"We're very, very happy to have Ms. Vinca as our fourth partner family for this year", said Nolan Turner, President of the local Habitat affiliate. "We're looking forward to getting the house built and getting her in there as soon as we possibly can. Hopefully we'll be able to break ground next month and start the building and hope we'll be in there by the first of October," he said.

"We really need donations right now for the building. We've got enough to get it underway but we're looking forward to finishing the house and to possibly get enough (donations) to start another one," said Turner.

"This will be between an 1,100 to 1,200 square foot house. It'll be a three bedroom house with a bath and a half. Of course with a kitchen and dining room. It will be similar to the other (partner family) houses. A washer/dryer combination will be furnished with the house. It'll be a frame house. Most of the labor will be volunteer. Nowadays you've got to have a licensed contractor as far as electric and plumbing. We may have to employ someone to do that but most of the labor is going to come from volunteer help," said Turner.

The purpose of Habitat is to build houses and sell them at no profit and no interest to families who could not otherwise afford their own home. This Christian ministry is financed through private donations using volunteer labor and donated materials whenever possible.

(Pictured left to right: Bradley Mullican, Melba Vinca, Cayton Lance, and Nolan Turner. In front wearing orange shirt is Justin Lance)

Lady Saints Celebrate First Win on Their New Softball Field

April 24, 2012
Dwayne Page
Lady Saints (Photo by Terry Malone)

The Lady Saints Fast Pitch Softball Team played the first game on their brand new field Monday on the campus of DeKalb Middle School and a one to nothing victory over Mount Juliet added to the excitement.

The ceremonial first pitch was throw by Suzette Barnes, an avid supporter of the program.

Principal Randy Jennings said the development of this softball field has been a long time in the making. "It has been a long time coming for several years since the beginning of the program. We weren't sure we would get to play on it this year with all the wet weather we had early. We just couldn't get in there on the field to do much. But finally in the last couple of weeks with a ton of parents and the coaches, they got out there and it came a long way. Before, the team always had to go across town for practices and games. It'll be nice for them (players) to just walk out the back door from the school building to practice in the afternoons and play their games. Of course its still a work in progress but its nice to see them out there playing. All of this has been done through fundraisers and donations. A lot of people have been gracious enough to support that and I'd like to thank all those people,"he said.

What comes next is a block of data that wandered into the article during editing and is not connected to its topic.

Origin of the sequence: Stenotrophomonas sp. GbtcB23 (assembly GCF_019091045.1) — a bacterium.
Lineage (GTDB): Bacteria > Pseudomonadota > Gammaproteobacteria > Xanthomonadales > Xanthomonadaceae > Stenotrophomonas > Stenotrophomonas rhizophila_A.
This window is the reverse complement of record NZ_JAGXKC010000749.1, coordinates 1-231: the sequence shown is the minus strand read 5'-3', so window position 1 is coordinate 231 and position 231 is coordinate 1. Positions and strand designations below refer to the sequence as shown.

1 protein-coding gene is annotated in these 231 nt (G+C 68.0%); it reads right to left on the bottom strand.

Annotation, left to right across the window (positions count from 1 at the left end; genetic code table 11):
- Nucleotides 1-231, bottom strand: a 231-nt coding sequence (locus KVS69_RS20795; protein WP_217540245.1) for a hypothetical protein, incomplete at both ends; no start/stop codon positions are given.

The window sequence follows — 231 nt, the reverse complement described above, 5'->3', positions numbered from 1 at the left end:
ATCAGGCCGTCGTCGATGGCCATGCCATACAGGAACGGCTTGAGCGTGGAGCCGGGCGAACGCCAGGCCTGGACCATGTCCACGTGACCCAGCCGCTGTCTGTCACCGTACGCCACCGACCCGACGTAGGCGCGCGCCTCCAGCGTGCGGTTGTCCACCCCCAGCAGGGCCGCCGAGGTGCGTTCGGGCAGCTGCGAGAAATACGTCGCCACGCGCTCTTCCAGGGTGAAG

Jennings said the field is still a work in progress. "The field is still not in great playing condition. The outfield is still a little rough but that is something that's going to take a little time. Of course, the outside of the fence area, hopefully in the near future we'll get a press box and some things that will make that part of the field look a little nicer also," he said

The Lady Saints scored one run in the bottom of the fourth inning. with two outs, Kayley Caplinger got a hit single, and then Katie Hall hit an RBI double to score Caplinger. Kayley Caplinger pitched a one hit shutout through five innings. She walked two.

Cookeville Man Charged in Local Burglary and Theft

April 23, 2012
Dwayne Page
Brandon Troy Hayes
Caleb Isaiah Rigsby
Robert E. Palmer

The DeKalb County Sheriff's Department has arrested a Cookeville man in a local burglary and theft case.

25 year old Brandon Troy Hayes of Hill Road, Cookeville is charged with burglary and theft of property over $1,000. He will be in court April 26. His bond is $10,000

Sheriff Patrick Ray reports that on November 27, 2011, Hayes broke into a building on Hamby Hill Road by cutting a lock off the door. He allegedly stole a power washer, Black & Decker drill, chainsaw, Skil saw, leaf blower, and other items, all valued at over $1,000.

The case was investigated by criminal detectives of the DeKalb County Sheriff's Department. Hayes was arrested on Friday, April 20.

41 year old Joe Allen Ferrell of Oak Drive, Smithville is charged with driving on a suspended license. His bond is $20,000.

Sheriff Ray reports that on Wednesday, April 18 Ferrell, who had cases pending in General Sessions Court for driving on a suspended license, was observed by a deputy leaving the courthouse, operating a motor vehicle. Ferrell, who had just left traffic court before getting in the vehicle, had been advised by Judge Bratten Cook, II not to drive anymore while his license was suspended. His original suspension notice was sent on February 27. His bond was originally set at $2,500 but the judge increased it to $20,000.